Our mission is to provide a network where organisations keep their equipment, assets and "stuff" circulating to reduce spend, waste and supply chain environmental impacts.
Daniel O'Connor launched Warp It in 2013. Warp It was created out of a need. While working in the waste management sector, Daniel saw too many perfectly good items being thrown away. It is too challenging for busy staff to find a new home for surplus items, quickly and easily.
Warp It started off in 2005 as a freecycle -style email ring. This proved popular, but there were some major drawbacks. Legal obligations were not dealt with sufficiently. The new owner of the item could not be screened and checked. We also found Emails to be clumsy, annoying, time consuming and they cannot be tracked. This meant the whole process was time consuming for the users, which reduced participation and useable resources were also still going into the bin!
In early 2012 we decided to break it all down and ask a few questions. What worked? What didn't work? What features would keep staff coming back to use the service? What do Facebook, eBay and Amazon do? What were the barriers to reuse in organisations and how can we bridge the barriers? How can we make it easier for the 3rd sector to access corporate resources without legal risk?
We continue to introduce customer requested features on an almost monthly basis. We have over 1000 schools, 1000 charities and a large proportion of the University and health sector in the UK using the service. In 2014 we picked up our first overseas customer. Our customers have picked up many awards by applying our system to their own asset and reuse problems.
Right at the start we couldn't think of a name that didn't sound too boring or cheesy. Alex, the Finance Director, asked "What are the main reasons staff do not redistribute reusable items?". Daniel said "Space and time. Both are in short supply". We then started playing with the words "time-warp" and "space-warp". In frustration Daniel then said "What are the customers going to do with their stuff?" Alex said "They are going to Warp It!" and it stuck!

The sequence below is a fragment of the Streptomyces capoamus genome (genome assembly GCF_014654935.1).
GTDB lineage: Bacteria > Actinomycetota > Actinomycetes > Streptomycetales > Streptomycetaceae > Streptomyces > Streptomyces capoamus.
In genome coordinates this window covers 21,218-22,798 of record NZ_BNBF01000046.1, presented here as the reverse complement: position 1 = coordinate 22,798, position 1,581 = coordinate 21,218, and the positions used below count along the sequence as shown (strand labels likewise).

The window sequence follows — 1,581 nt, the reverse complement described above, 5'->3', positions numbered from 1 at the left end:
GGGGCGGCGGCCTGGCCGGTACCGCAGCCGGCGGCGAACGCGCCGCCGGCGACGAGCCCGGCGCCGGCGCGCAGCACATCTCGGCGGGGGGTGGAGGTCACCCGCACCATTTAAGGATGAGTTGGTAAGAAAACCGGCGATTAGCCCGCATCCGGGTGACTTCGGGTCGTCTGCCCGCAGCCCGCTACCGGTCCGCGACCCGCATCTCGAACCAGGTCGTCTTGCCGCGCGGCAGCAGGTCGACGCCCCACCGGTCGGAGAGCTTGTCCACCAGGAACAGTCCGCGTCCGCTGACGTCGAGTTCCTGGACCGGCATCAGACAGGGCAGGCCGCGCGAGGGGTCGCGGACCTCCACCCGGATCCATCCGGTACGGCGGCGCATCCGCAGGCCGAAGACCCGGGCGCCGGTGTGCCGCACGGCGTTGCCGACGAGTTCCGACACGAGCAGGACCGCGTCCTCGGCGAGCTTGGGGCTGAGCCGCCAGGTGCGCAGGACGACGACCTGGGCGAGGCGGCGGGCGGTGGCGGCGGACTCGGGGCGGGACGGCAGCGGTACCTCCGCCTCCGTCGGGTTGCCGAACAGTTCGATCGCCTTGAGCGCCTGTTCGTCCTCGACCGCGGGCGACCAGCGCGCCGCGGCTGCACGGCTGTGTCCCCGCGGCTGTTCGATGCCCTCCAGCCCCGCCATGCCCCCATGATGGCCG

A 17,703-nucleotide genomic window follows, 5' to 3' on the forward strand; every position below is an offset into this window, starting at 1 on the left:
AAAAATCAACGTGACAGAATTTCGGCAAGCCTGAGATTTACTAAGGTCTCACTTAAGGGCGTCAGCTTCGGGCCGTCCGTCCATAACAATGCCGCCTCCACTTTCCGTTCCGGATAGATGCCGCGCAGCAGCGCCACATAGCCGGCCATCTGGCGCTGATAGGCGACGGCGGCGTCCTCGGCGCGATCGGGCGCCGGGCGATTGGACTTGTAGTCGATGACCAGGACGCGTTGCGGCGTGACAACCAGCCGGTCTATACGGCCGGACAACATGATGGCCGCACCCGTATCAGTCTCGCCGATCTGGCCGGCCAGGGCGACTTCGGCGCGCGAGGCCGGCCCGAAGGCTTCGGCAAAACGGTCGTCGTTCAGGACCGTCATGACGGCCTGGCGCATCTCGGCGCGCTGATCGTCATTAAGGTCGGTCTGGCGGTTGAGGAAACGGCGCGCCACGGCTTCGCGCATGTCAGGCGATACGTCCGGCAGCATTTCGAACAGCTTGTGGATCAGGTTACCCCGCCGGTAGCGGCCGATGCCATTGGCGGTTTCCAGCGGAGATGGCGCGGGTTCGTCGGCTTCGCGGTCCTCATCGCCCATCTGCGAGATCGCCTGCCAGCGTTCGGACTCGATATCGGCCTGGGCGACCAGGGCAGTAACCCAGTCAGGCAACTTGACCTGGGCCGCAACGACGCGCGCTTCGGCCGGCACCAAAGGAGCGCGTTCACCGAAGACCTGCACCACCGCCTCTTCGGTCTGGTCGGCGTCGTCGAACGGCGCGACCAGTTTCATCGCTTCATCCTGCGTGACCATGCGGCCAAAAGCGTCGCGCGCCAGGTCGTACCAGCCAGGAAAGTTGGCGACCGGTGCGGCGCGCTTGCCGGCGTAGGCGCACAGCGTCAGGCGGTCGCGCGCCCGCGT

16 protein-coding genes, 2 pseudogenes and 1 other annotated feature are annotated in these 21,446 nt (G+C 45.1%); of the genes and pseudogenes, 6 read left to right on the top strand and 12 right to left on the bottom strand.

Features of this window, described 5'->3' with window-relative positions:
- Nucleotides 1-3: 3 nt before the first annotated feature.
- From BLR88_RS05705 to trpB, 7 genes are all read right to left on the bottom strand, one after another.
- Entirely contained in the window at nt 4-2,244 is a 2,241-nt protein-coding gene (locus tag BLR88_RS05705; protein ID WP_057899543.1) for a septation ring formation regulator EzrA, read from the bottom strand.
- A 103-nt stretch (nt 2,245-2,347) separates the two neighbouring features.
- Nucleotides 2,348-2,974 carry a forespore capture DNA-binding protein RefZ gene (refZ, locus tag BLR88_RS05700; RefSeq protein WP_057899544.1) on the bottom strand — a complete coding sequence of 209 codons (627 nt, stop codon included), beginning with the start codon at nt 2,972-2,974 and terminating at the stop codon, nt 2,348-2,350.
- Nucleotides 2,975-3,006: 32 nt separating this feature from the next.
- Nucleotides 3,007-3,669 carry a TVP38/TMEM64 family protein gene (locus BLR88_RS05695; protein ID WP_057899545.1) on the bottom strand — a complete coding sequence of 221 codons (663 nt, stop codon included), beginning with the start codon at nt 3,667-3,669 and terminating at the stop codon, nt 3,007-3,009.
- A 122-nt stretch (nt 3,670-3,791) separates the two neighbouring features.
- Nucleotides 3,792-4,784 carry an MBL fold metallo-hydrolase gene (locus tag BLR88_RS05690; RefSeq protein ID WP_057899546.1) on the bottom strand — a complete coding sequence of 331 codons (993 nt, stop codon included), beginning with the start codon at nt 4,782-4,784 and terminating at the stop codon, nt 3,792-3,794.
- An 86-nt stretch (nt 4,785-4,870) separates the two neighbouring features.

Only 10% of the raw materials used to make a product are found in the final product. So, the chair you are sitting on actually generated a further 90% of waste during manufacture. More alarmingly, the amount of waste generated for a single laptop computer is close to 4000 times the weight. For this reason alone it is important to reuse where possible. But there are also lots of other benefits to reuse.
The Warp It vision is to be a network where buying new is the last resort and nothing is wasted. A network where reusable items are redistributed for their 2nd and 3rd useful lives. When the items fail they are diverted into repair and reintroduced later.
We want to reduce waste and carbon emissions. We want to make it easy for staff to reduce unnecessary purchasing. We want to make it easy for organisations to divert surplus resources to charity and SMEs so they can further their aims.
We want public sector, business and charity to collaborate to reduce resource use, encourage efficiency and sustainability.
Our front page performance indicators and endorsements speak for themselves.